Let me know if you have success with that debugging route. So far I can't even see NSLogs()s.. But I can get it to compile the project, run it on my device and show me debug errors when it fails.
Very interested in this topic and would love to know if you get an answer to your original question. Did you resolve this yet?
I've been using Adobe Native Extensions for Native Alerts and NetworkInfo. I'd like to find more information on why native iOS visual classes can't be used in an ANE. Do you know why specifically?
I've only seen it in videos and have read about it and from what I've seen and read is pretty sparse on the subject. Only a presumption but probably the complexity of what devices do to optimize their displays has a lot to do with it.
For instance I'm sure you've noticed on an iOS device when viewing a component (list view, web view, etc) that it appears pixelated for a split second and then renders crisp and clear. Zoom in a lot with pinch zoom (web view) and pixelation happens again and then a split second later it's crisp. The reason why is the device takes a "screenshot" of the webpage so when you scroll up and down, all it does is pan an image. That's why it's so smooth. That's also why it takes a second to register a touch on a hyperlink. It needs to see where you are in the image, calculate what's under it and then select it on the (non fake image) website.
Transferring over tech like that isn't very easy and is device specific. Also Flex comes with most of the normal components that devices have anyhow. The lowest level (GPU) is also now accessible with Stage3D. All in all, they're doing pretty well.
Mind you, for example, there's absolutely no reason you need to use Native Alert (visual). You can EASILY re-create your own, better, sexier dialog instead.
The real work here which is 'apparently' possible is getting at libs we can't recreate. Like the lower level access of NSURL*. There is nothing that can replicate it with AIR on Mobile, it simply lacks the functionality (so far). The classes are there (SecureSocket, Socket, etc) that can be pretty low level but we still have no access to them and no workarounds.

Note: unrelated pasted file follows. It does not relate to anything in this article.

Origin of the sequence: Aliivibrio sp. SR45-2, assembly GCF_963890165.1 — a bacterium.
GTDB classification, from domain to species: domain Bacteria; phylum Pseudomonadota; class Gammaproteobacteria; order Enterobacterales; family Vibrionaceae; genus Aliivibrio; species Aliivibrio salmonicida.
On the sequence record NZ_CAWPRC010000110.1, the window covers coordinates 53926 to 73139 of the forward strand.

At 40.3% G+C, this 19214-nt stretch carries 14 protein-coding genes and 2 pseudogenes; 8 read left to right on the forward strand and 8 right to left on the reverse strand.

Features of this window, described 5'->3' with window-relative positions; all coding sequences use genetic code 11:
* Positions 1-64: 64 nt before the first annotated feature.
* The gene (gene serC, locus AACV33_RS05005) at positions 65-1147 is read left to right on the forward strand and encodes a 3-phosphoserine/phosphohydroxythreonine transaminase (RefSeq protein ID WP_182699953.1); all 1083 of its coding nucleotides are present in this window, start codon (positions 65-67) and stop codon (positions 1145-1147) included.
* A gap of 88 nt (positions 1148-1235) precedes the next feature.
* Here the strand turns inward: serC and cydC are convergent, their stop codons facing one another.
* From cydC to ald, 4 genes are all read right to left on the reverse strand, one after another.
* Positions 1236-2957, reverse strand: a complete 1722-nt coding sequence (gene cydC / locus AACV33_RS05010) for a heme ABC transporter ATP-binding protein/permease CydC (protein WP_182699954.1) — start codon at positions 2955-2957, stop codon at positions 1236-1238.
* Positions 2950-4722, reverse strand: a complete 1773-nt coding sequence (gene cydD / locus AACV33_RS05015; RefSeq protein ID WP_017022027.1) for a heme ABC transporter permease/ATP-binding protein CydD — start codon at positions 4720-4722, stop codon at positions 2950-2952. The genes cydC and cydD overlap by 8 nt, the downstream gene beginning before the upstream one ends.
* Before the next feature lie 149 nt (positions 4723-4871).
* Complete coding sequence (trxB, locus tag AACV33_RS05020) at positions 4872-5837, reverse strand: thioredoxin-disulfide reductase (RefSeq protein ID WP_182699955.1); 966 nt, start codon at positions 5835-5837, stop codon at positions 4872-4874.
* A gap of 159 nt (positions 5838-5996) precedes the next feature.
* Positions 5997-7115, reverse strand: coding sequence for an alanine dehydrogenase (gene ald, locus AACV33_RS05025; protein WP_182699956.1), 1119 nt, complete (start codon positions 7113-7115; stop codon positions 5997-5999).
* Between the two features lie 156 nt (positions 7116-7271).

interesting. I'm using the native alert just fine...i've also implemented an alert in AS, and it feels like the native alert is faster.
I just found this StackOverflow article on displaying a display in an ANE:
How much faster is "faster" for a modal? In all honestly do you think your users will know/care/see that actual speed difference however tiny it is? One of my favorite things about Flash is I'm not stuck with the standard iOS looking controls. I'd rather theme it toward my product.
Interesting read on the ANE but is there some reason you'd want to go through all that hassle to display exactly what a StageWebView is? Or are you just pointing out that it's a visual control and the ANE spawned it? If so, so isn't the iOS Alert.
Visual has a particular meaning. UIKit is the topmost, simple to use framework. Below that is a slightly more robust but complex Core Animation. Etc, and all goes down to directly using the GPU. Each framework sits on top of each other both reducing complexity and reducing features. I'm pretty sure they mean that level is going to be difficult to tap into, which is probably Core Animation and below, not just UIKit.
our product is continually limited by Flash running on iOS. However, there's things we need in Flash (real-time streaming video) that we can't easily duplicate on native iOS code. However, for the rest of our app (social login, event browsing etc.), we don't need Flash, so we're considering writing our whole app in native iOS, packaging that into an ANE, and then have Adobe Air launch and immediately load the ANE.
native iOS code runs faster than the Flash equivalent on iOS for every instance I've tested. Pop-up alerts, lists, buttons, view transitions, etc. Everything runs faster natively. Sure, the difference is usually small, but by no means negligible. And yes, our users absolutely notice. Native iOS code is multi-threaded, while the Flash Air runtime is not, and this has a big effect on display rendering, at least in all our development and testing.
How have you handled the login mechanism? Did you get the NSURL* libraries to work for you? Are you using sockets or some other protocol? This is why I'm wondering how I'm getting an EXC_BAD_ACCESS even attempting to instantiate an NSURLRequest.
When the IPA is compiled, AIR is no longer AIR. So I'm wondering where you found this info that Adobe has made no use of threads? It's not like threads are new to, any language or computer/device over the last 15 years. I'd be interested in knowing how you know that.
And yes, things like spark lists versus a native list makes complete sense that they'd be different given the order of magnitude of difference between how they're implemented, especially with cell dequeueing on native. That isn't to say I couldn't create a list that utilizes Stage3D that beats the native implementation either. Nor would I want to take the time to do that either but you get my point. We're in the middle right now with no known roadmap on optimization, except that it's certainly getting better